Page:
Georgia looking to lock down on defense vs. No. 20 Missouri

Georgia's P.J. Horne (24), here defending Alabama's Jahvon Quinerly, and the Bulldogs played poor perimeter defense in a 33-point loss to the Crimson Tide this past Saturday in Tuscaloosa. (Photo from UA Athletics) 
Photo by Crimson Tide Photos
Georgia's P.J. Horne (24), here defending Alabama's Jahvon Quinerly, and the Bulldogs played poor perimeter defense in a 33-point loss to the Crimson Tide this past Saturday in Tuscaloosa. (Photo from UA Athletics) Photo by Crimson Tide Photos

Credit: Crimson Tide Photos / UA Athletics

Credit: Crimson Tide Photos / UA Athletics

ATHENS – Coming off a 33-point loss to Alabama, its second in a row, one would think Georgia’s confidence would be shattered into tiny little pieces. Apparently, that’s not the case.

“Morale is still high; guys still have a positive attitude,” sophomore guard Jaxon Etter said Monday. “We’re not too worried. We’re not worried at all.”

Maybe not, but the Bulldogs most assuredly need to play much better to avoid a third straight loss as they face their third consecutive ranked team on Tuesday night (7 p.m., SECN). No. 20 Missouri (13-5, 6-5 SEC) arrives at Stegeman Coliseum without one of its top players and looking to avoid a third straight loss itself.

Meanwhile, Georgia’s situation is desperate when it comes to postseason goals and aspirations. The Bulldogs (12-8, 5-8) need to win to log an all-important Quadrant 1 victory but more importantly to avoid taking a three-game losing streak on the road to Florida on Saturday.

The ever-optimistic Tom Crean was incredulous when asked Monday if his team needed a morale boost.

“Why would it?” asked the Bulldogs’ third-year coach. “We’re in the middle of a season. We just won three in a row; we just won five out of seven before that. There’s absolutely no reason for morale to drop.”

Of the 115-82 loss to Alabama last Saturday, Crean said: “We didn’t play well. What I’m going to remind them today is it was a 12- or 14-point game in the second half, much of the game still hanging in the balance. We miss an open 3, we miss a layup, we turn it over in the middle of the floor and they scored on all three of those possessions. That is sometimes what the game comes down to.”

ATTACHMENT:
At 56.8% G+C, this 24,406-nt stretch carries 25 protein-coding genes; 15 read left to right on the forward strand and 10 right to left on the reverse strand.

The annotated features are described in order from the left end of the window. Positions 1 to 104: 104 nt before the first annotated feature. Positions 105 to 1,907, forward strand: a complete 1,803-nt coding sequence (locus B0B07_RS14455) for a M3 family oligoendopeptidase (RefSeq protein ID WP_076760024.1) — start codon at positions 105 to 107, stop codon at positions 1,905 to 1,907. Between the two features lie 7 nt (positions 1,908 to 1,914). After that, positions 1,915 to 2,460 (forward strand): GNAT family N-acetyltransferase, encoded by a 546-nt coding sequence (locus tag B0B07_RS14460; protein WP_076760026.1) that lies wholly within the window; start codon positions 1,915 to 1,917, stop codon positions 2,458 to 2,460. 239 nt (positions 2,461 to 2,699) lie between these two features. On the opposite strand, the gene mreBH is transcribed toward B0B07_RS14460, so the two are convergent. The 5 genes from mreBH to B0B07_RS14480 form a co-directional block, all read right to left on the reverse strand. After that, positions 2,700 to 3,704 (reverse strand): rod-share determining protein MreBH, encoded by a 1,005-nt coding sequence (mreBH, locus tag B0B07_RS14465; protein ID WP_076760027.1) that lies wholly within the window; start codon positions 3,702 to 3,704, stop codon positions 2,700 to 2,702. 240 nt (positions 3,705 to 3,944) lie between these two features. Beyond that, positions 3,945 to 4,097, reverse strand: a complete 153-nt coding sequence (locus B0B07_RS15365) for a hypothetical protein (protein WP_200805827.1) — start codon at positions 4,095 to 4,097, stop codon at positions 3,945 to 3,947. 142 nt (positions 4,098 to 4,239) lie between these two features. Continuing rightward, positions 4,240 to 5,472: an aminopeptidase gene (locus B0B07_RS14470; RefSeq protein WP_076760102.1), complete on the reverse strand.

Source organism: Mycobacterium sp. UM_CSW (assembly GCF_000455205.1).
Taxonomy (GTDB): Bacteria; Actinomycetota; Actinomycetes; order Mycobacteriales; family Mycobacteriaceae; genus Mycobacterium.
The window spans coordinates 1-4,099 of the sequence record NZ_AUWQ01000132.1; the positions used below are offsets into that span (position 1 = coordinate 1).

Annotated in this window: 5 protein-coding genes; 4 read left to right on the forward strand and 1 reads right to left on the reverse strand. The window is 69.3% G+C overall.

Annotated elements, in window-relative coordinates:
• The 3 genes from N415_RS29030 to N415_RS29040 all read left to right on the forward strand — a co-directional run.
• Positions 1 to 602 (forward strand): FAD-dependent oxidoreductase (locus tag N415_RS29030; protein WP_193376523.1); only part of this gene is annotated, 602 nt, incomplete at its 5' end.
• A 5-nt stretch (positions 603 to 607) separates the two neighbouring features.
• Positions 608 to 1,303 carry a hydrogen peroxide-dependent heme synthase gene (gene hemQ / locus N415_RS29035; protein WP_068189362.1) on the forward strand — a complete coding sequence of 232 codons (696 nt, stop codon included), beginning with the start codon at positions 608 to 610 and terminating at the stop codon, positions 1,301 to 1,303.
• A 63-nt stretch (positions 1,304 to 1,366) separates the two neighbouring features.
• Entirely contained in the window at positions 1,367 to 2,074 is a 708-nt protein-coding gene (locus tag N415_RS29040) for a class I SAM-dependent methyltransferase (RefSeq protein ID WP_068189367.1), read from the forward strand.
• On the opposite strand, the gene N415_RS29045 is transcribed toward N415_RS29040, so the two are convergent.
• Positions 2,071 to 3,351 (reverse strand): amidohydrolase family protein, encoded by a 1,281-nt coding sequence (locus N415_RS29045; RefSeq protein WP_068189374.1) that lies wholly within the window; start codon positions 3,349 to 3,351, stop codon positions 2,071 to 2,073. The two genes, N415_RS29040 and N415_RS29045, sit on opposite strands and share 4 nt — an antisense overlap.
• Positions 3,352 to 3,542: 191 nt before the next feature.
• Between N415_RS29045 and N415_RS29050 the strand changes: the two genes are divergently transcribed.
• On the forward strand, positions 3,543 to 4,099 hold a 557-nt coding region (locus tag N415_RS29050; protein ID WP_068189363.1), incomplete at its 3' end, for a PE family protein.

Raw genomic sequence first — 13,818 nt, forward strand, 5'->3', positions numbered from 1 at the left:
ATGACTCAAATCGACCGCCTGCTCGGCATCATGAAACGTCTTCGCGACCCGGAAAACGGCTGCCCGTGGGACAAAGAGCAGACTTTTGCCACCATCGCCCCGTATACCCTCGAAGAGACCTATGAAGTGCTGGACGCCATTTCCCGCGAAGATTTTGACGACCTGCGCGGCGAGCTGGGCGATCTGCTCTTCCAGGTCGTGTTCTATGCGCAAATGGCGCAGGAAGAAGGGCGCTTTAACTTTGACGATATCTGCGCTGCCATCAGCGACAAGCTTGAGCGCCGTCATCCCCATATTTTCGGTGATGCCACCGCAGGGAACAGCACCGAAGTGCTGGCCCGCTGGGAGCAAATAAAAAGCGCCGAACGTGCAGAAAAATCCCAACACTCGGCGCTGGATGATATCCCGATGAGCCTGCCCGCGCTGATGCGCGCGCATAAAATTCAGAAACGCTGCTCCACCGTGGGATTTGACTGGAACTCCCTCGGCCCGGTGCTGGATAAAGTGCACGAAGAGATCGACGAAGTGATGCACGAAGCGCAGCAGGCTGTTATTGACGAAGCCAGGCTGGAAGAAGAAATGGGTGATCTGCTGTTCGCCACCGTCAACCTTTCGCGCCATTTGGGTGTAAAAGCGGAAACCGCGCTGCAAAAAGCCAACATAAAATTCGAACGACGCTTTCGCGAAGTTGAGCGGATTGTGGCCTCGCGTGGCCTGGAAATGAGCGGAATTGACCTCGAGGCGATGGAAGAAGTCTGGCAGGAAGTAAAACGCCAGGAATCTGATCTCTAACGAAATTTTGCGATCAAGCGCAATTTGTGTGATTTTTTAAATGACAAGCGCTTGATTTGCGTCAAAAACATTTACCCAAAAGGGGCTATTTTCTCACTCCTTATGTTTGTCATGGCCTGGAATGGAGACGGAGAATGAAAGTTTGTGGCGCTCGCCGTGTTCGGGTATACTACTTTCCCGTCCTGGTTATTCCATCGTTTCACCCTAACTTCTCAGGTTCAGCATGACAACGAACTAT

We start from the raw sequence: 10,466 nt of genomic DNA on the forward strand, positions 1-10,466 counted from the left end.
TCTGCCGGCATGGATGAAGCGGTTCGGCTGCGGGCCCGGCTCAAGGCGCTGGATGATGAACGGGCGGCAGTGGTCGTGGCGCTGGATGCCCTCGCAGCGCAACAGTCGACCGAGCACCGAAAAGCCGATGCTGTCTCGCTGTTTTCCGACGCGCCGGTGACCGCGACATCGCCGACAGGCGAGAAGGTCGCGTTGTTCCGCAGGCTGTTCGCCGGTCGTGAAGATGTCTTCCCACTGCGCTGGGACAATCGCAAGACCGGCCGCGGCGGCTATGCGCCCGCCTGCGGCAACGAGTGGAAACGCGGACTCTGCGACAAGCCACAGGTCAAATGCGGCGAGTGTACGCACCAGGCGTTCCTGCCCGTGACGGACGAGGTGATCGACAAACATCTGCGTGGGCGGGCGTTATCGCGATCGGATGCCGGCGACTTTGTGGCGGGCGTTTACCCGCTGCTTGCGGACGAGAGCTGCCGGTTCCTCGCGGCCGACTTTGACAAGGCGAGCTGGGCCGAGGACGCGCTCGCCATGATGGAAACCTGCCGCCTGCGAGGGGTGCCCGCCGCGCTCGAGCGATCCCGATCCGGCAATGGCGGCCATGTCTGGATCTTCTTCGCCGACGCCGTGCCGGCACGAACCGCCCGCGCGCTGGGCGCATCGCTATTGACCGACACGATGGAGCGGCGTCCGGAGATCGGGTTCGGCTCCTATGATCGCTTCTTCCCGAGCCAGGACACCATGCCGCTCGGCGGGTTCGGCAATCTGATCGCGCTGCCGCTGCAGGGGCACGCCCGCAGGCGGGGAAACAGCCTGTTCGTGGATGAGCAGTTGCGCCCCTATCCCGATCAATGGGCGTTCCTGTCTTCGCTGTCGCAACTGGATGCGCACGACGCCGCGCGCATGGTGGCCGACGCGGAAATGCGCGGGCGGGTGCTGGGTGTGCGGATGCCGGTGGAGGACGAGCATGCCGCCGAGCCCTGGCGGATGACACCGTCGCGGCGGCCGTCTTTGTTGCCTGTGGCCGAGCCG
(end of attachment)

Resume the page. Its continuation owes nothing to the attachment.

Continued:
More often than not, it comes down to Georgia’s ability to defend – or inability to, depending on how one chooses to look at it. The Bulldogs’ opponents are shooting a hardy 46 percent against them, including 34 percent from 3-point range. It’s even higher in conference play, at 48 and 38 percent, respectively.

That was exaggerated even more in the loss at Bama. The Crimson Tide shot 64% from the field and 60% from 3-point range with 18 treys made. That followed a loss to Tennessee in which the Bulldogs found themselves trailing by 18 in the first half. The Vols forged that lead mainly by going 8-for-15 (53.3%) from 3 range in the first half.

Georgia is a small team by SEC standards, but generally that has proven more of a liability on the interior rather than beyond the arc. Why they’re suddenly defending poorly on the perimeter is a big question.

“The players, the coaches, all of us are still trying to come up with that answer,” Etter said. “… It’s been very frustrating. We rely on being able to stop the ball. When we can’t do that, we fall apart, especially in the SEC where everybody can shoot.”

The Bulldogs definitely need to buckle down Tuesday because two of the better guards in the league will be accompanying the Tigers to Stegeman Coliseum. Junior Xavier Pinson and redshirt senior Dru Smith are two of the most experienced guards in the SEC and they happen to be among the league leaders from 3-point range at 35 and 40 percent, respectively.

Etter has been one of Georgia’s answers. The 6-foot-4 walkon guard from Woodstock has played 15, 19 and 20 minutes in the last three games as a defensive stalwart. He also has scored 21 points in that span.

The Bulldogs are catching somewhat of a break on Tuesday as Missouri’s star forward Jeremy Tilmon is missing the game to deal with a personal situation. The 6-10, 260-pound senior from St. Louis, Ill., is averaging 12.8 points and 7.8 rebounds a game and has 23 blocked shots.

But unless Georgia can stop the barrage from beyond the arc, it’s not going to matter.

“It’s a matter of locking in and it starts with transition defense,” Crean said. “A lot of the time, it’s stopping the ball, but then getting your people help.”

The Bulldogs are in the midst of their most challenging stretch of the season. Following a COVID-caused schedule change last week that sent it to Tennessee, Georgia will have played five teams in a row that either are ranked or were recently ranked by the time LSU visits on Feb. 23. Getting these defensive liabilities shored up and soon is a priority or it could be a disastrous finish.

But Crean says it’s just as important that the Bulldogs stay positive.

“Yesterday’s practice was very much a ‘get-better practice,’” Crean said. “It wasn’t about burying of them or three hours of total physicality. No, we come to work every day, we isolate our skills, we want to get better, we don’t want to lose confidence. We have a lot of things that we can do.”

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